Sudden onset of incontinence, or urine leakage, should always warrant a trip to the doctor. There are several different causes of urine leakage and it’s important to identify prior to any treatment being initiated. The more common types of incontinence in women are stress urinary incontinence and urgency urinary incontinence.
Stress urinary incontinence is caused by a weakness in the sphincter muscle of the urethra (the muscle holding the urethra closed), a highly mobile urethra, or both. A highly mobile urethra is seen when the pelvic floor tissues are weak and relaxed. Women will experience leakage of urine with activity, such as coughing, laughing, sneezing, and exercising. The most common risk factor for stress urinary incontinence is having a history of a vaginal childbirth, but it can occur in anyone due to other factors such as muscle strength and activity level. For example, women who do very heavy weightlifting may experience stress urinary incontinence while lifting heavy weights, but if they never did such activities, they might not experience incontinence.
Urgency urinary incontinence is urine leakage that happens when a sudden urge comes on and there is not enough time to make it to the bathroom. This can also be described as having a sudden “got to go” feeling. These conditions both tend to worsen gradually over time, but some people will not pay too much attention to them until the leakage gets bad enough to impact quality of life. This type of incontinence is also more common in older people, and the incidence increases with age. For some people the cause is as simple as drinking too much fluid or caffeine, but it is usually caused by an overactive bladder.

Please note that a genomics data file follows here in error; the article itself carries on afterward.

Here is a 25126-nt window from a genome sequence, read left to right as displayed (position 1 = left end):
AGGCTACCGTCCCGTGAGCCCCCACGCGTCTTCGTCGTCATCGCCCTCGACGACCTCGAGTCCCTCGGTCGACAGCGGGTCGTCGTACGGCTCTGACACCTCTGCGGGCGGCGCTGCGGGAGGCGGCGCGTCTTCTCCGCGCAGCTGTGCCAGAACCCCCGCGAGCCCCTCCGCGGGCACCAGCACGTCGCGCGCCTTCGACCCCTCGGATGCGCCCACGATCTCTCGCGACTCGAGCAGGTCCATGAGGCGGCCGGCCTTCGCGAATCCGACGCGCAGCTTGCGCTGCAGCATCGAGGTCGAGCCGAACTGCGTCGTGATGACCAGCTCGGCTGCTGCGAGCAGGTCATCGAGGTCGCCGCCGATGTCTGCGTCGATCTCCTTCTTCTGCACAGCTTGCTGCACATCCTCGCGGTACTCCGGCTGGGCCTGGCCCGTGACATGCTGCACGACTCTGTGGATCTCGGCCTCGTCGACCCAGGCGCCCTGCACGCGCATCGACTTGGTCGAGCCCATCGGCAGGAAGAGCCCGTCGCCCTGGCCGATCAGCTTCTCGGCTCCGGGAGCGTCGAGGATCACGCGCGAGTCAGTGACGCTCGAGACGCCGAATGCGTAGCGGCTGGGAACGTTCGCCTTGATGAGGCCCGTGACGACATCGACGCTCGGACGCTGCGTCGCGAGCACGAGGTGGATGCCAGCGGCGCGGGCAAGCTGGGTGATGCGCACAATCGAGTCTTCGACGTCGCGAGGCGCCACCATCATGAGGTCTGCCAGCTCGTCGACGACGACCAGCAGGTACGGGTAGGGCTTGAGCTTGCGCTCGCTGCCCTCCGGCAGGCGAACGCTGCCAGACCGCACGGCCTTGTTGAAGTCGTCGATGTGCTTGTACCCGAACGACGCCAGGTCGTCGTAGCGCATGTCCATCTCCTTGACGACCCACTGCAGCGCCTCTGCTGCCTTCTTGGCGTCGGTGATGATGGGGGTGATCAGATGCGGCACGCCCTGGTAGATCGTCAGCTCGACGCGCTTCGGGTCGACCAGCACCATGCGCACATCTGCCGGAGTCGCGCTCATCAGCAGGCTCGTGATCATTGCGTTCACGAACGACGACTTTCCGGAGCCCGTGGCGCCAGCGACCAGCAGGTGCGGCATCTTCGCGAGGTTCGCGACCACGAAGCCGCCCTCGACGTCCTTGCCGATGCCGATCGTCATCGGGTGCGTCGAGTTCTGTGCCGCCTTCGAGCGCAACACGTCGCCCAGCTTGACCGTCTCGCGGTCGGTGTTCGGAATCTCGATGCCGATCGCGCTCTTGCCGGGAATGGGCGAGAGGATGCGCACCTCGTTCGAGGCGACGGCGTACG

Many people have mixed incontinence, with symptoms of both stress urinary incontinence and urgency urinary incontinence causing urine leakage. In this situation the urologist would typically address the type of incontinence that is most impacting your quality of life first, as the treatments are quite different.
A urinary tract infection or UTI, can also cause urine leakage. The most common symptoms of a UTI are pain with urination, urgency of urination (sudden need to go), frequency, and passing only small amounts of urine at a time. UTI is caused by bacteria that enter the bladder, and it is diagnosed based on a combination of symptoms, as well as a urine test. When bacteria enter the bladder, it sets off an inflammatory response that can be painful and cause the bladder to function abnormally. In addition, a UTI will not cause stress urinary incontinence, or leakage of urine with coughing, laughing, sneezing, or exercise. If the leakage has been present for several years, and does not improve with antibiotics, it is not likely to be caused by infection.
In the absence of pain or other UTI symptoms, however, urine leakage associated with urgency to void is most likely due to an overactive bladder. With an overactive bladder, the bladder muscle itself can squeeze urine out without your permission, causing leakage. In some cases, this is caused by anatomic abnormalities, like pelvic organ prolapse, but in most cases the cause is not known. More benign, behavioral causes should also be investigated. A change in diet, such as increase in fluid intake, caffeine, and alcohol, can all make urine leakage happen.
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